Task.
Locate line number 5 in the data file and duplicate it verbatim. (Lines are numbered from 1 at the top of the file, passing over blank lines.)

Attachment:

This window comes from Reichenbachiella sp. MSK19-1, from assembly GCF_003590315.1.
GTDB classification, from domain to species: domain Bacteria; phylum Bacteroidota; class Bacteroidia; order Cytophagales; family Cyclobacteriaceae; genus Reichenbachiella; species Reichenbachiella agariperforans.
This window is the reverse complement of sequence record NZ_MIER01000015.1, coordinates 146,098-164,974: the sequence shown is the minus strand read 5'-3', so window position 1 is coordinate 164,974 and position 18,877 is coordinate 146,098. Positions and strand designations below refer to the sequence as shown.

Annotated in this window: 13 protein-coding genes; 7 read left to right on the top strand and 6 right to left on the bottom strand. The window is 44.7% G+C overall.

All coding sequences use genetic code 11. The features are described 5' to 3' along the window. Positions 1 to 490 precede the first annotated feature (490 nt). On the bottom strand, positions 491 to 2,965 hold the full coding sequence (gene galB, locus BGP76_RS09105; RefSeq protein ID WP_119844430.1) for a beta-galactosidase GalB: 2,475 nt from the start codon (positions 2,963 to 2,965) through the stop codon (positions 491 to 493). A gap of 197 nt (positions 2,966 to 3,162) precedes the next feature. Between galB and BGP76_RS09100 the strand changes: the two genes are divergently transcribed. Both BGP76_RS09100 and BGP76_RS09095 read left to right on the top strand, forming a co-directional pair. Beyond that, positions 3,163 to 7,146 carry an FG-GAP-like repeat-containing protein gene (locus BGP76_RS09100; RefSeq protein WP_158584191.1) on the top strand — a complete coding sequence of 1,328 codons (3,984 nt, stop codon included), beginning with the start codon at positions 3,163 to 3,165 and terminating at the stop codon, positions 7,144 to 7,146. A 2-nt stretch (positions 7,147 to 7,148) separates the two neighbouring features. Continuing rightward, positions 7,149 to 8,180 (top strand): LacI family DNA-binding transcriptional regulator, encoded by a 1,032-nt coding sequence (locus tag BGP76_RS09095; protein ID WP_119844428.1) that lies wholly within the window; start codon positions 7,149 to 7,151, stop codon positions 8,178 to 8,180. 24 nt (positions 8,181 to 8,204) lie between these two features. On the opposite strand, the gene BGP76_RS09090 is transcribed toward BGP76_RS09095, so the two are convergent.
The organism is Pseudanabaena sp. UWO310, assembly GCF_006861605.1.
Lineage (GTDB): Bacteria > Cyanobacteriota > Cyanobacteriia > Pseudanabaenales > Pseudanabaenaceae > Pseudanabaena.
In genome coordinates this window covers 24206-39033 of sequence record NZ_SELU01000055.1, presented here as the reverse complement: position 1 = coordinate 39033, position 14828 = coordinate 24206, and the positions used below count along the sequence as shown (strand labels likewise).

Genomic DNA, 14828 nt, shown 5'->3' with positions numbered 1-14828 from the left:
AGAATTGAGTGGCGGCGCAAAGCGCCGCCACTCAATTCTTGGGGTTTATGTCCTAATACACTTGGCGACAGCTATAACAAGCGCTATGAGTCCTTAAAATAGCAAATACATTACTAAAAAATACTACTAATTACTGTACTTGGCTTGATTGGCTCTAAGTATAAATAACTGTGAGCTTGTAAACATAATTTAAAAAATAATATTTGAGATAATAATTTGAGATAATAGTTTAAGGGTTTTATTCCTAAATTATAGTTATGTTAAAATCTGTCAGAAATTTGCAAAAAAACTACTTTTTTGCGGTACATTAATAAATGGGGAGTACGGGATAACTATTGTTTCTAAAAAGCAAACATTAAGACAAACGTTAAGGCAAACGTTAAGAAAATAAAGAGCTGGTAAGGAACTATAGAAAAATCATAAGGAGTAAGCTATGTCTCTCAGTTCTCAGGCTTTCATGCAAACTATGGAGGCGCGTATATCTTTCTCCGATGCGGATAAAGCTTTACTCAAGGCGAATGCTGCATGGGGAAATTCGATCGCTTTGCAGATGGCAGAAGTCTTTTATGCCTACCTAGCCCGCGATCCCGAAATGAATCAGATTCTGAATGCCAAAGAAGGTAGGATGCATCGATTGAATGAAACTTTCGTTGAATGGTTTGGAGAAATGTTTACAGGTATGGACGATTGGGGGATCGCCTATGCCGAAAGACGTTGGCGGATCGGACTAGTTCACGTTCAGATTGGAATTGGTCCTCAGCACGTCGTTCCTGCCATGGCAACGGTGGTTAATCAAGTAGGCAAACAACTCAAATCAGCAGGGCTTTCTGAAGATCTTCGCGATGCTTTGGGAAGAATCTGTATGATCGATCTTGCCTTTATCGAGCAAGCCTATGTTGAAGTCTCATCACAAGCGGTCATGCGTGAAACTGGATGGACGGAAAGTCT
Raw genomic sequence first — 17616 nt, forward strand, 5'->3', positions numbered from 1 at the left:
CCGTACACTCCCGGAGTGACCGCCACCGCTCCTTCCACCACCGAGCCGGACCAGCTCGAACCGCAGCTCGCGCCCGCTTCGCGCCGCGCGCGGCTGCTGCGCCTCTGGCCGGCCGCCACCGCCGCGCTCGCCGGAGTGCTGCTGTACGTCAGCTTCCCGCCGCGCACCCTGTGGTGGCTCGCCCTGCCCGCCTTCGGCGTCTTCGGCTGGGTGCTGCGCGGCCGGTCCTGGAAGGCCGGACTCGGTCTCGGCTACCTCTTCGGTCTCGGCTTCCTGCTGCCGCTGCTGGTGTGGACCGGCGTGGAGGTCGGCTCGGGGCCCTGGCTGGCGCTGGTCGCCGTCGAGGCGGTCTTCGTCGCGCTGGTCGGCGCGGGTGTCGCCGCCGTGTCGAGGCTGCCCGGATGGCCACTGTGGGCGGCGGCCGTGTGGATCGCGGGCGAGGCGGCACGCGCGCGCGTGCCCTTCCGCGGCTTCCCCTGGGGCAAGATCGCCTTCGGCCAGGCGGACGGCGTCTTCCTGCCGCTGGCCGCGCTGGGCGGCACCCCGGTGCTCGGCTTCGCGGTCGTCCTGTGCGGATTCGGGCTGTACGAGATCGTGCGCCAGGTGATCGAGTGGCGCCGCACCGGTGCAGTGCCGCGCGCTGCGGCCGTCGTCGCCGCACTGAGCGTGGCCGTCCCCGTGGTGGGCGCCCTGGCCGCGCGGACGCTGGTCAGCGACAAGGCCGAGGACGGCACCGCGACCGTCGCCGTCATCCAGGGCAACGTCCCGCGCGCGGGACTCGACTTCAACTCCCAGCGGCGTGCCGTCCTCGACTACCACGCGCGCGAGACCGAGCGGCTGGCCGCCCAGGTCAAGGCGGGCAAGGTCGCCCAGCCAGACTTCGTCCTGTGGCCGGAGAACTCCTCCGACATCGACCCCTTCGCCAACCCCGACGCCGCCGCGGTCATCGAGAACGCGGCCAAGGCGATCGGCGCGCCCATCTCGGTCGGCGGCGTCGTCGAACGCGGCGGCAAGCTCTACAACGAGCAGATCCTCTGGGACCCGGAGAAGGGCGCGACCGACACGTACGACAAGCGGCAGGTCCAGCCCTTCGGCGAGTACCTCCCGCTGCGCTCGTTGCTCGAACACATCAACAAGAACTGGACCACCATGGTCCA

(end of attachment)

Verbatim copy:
All coding sequences use genetic code 11. The features are described 5' to 3' along the window. Positions 1 to 490 precede the first annotated feature (490 nt). On the bottom strand, positions 491 to 2,965 hold the full coding sequence (gene galB, locus BGP76_RS09105; RefSeq protein ID WP_119844430.1) for a beta-galactosidase GalB: 2,475 nt from the start codon (positions 2,963 to 2,965) through the stop codon (positions 491 to 493). A gap of 197 nt (positions 2,966 to 3,162) precedes the next feature. Between galB and BGP76_RS09100 the strand changes: the two genes are divergently transcribed. Both BGP76_RS09100 and BGP76_RS09095 read left to right on the top strand, forming a co-directional pair. Beyond that, positions 3,163 to 7,146 carry an FG-GAP-like repeat-containing protein gene (locus BGP76_RS09100; RefSeq protein WP_158584191.1) on the top strand — a complete coding sequence of 1,328 codons (3,984 nt, stop codon included), beginning with the start codon at positions 3,163 to 3,165 and terminating at the stop codon, positions 7,144 to 7,146. A 2-nt stretch (positions 7,147 to 7,148) separates the two neighbouring features. Continuing rightward, positions 7,149 to 8,180 (top strand): LacI family DNA-binding transcriptional regulator, encoded by a 1,032-nt coding sequence (locus tag BGP76_RS09095; protein ID WP_119844428.1) that lies wholly within the window; start codon positions 7,149 to 7,151, stop codon positions 8,178 to 8,180. 24 nt (positions 8,181 to 8,204) lie between these two features. On the opposite strand, the gene BGP76_RS09090 is transcribed toward BGP76_RS09095, so the two are convergent.